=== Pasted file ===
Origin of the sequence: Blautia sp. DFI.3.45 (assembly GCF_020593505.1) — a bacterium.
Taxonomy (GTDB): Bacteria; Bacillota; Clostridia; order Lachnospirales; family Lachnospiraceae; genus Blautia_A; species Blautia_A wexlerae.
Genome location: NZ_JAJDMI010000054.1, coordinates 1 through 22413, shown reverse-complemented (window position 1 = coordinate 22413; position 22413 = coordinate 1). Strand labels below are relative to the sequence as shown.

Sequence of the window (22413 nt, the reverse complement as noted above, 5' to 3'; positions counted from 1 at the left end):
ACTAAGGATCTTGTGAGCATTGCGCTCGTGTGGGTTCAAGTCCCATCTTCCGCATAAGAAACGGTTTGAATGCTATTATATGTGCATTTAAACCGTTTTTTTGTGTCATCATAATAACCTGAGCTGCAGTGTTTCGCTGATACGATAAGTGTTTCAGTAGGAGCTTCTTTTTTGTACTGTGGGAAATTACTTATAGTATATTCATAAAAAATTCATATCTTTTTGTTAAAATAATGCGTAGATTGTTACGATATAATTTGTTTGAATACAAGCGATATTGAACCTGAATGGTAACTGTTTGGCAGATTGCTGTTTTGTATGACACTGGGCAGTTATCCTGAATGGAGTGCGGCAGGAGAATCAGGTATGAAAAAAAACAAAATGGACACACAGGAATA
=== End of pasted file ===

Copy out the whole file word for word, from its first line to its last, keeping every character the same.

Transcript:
Origin of the sequence: Blautia sp. DFI.3.45 (assembly GCF_020593505.1) — a bacterium.
Taxonomy (GTDB): Bacteria; Bacillota; Clostridia; order Lachnospirales; family Lachnospiraceae; genus Blautia_A; species Blautia_A wexlerae.
Genome location: NZ_JAJDMI010000054.1, coordinates 1 through 22413, shown reverse-complemented (window position 1 = coordinate 22413; position 22413 = coordinate 1). Strand labels below are relative to the sequence as shown.

Sequence of the window (22413 nt, the reverse complement as noted above, 5' to 3'; positions counted from 1 at the left end):
ACTAAGGATCTTGTGAGCATTGCGCTCGTGTGGGTTCAAGTCCCATCTTCCGCATAAGAAACGGTTTGAATGCTATTATATGTGCATTTAAACCGTTTTTTTGTGTCATCATAATAACCTGAGCTGCAGTGTTTCGCTGATACGATAAGTGTTTCAGTAGGAGCTTCTTTTTTGTACTGTGGGAAATTACTTATAGTATATTCATAAAAAATTCATATCTTTTTGTTAAAATAATGCGTAGATTGTTACGATATAATTTGTTTGAATACAAGCGATATTGAACCTGAATGGTAACTGTTTGGCAGATTGCTGTTTTGTATGACACTGGGCAGTTATCCTGAATGGAGTGCGGCAGGAGAATCAGGTATGAAAAAAAACAAAATGGACACACAGGAATA